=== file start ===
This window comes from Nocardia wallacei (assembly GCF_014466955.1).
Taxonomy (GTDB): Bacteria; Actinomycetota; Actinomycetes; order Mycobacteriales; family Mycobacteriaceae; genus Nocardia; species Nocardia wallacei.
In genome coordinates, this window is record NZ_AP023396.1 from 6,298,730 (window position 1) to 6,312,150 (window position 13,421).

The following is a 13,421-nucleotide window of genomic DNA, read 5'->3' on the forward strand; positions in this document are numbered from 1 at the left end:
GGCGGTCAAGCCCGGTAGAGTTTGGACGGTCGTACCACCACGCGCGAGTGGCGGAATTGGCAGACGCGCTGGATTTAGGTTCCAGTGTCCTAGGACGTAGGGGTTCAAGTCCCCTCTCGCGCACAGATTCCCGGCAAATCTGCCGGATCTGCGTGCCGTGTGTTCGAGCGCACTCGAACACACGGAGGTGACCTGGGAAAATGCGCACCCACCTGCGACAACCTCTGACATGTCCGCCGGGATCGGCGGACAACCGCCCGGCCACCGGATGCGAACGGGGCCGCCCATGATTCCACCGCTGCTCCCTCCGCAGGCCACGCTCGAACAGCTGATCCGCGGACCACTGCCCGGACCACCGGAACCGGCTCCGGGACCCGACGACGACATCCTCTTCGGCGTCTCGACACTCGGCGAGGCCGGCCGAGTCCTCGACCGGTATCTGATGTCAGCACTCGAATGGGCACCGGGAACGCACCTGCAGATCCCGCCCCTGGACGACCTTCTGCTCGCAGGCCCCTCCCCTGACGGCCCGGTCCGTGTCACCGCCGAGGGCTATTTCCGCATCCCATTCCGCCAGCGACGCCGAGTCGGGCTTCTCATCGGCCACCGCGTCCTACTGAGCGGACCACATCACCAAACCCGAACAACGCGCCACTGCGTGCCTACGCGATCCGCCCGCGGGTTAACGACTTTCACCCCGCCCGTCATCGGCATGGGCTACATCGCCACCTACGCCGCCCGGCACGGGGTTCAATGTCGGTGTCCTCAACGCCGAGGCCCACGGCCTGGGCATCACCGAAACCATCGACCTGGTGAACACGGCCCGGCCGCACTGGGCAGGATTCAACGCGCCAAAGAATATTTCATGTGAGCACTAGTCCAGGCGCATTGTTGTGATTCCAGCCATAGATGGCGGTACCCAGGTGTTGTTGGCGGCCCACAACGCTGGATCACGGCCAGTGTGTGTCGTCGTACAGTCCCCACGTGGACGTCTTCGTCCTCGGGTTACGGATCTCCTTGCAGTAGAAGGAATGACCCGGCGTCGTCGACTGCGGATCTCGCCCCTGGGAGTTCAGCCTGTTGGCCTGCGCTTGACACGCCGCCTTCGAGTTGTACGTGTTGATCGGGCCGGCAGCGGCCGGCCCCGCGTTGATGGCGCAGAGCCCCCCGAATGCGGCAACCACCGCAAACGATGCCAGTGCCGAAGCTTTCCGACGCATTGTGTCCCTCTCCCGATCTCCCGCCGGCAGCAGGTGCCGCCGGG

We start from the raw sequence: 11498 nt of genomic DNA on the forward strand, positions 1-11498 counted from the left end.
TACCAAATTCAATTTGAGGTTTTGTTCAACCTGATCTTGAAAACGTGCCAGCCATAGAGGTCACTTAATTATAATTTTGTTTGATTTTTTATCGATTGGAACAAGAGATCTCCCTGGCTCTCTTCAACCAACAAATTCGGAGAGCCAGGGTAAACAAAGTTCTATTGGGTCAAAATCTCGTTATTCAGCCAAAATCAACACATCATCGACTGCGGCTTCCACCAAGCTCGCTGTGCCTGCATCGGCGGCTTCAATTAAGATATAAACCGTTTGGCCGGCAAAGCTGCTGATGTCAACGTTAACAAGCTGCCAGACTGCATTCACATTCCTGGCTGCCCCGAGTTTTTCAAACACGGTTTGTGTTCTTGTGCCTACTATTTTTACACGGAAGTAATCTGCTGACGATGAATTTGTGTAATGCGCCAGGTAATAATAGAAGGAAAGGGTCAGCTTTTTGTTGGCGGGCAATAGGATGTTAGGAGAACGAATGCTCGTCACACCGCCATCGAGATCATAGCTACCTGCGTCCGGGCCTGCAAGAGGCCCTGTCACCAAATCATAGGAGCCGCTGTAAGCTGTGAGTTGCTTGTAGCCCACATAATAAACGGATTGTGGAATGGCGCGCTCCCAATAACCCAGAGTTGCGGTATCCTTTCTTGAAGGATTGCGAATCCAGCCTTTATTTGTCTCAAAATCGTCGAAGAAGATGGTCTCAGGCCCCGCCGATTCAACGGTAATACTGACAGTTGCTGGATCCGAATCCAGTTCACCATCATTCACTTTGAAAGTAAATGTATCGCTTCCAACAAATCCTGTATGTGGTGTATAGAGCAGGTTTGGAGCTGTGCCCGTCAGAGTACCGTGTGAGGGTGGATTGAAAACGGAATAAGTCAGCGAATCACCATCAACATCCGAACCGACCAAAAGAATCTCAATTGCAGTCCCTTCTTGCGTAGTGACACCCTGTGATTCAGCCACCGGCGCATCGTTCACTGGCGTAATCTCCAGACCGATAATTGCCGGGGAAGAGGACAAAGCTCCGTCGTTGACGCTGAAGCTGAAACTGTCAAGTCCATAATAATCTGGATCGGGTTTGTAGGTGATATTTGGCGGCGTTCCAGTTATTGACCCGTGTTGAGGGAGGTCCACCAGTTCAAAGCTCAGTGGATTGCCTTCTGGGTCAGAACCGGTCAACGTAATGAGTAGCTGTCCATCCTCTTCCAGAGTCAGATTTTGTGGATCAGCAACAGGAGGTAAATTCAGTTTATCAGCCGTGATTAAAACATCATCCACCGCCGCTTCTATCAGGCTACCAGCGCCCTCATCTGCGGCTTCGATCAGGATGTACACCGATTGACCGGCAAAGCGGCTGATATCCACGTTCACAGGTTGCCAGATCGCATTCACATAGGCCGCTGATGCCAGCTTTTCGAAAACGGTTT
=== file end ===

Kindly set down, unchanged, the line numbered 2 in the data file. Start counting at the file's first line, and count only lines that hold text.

Taxonomy (GTDB): Bacteria; Actinomycetota; Actinomycetes; order Mycobacteriales; family Mycobacteriaceae; genus Nocardia; species Nocardia wallacei.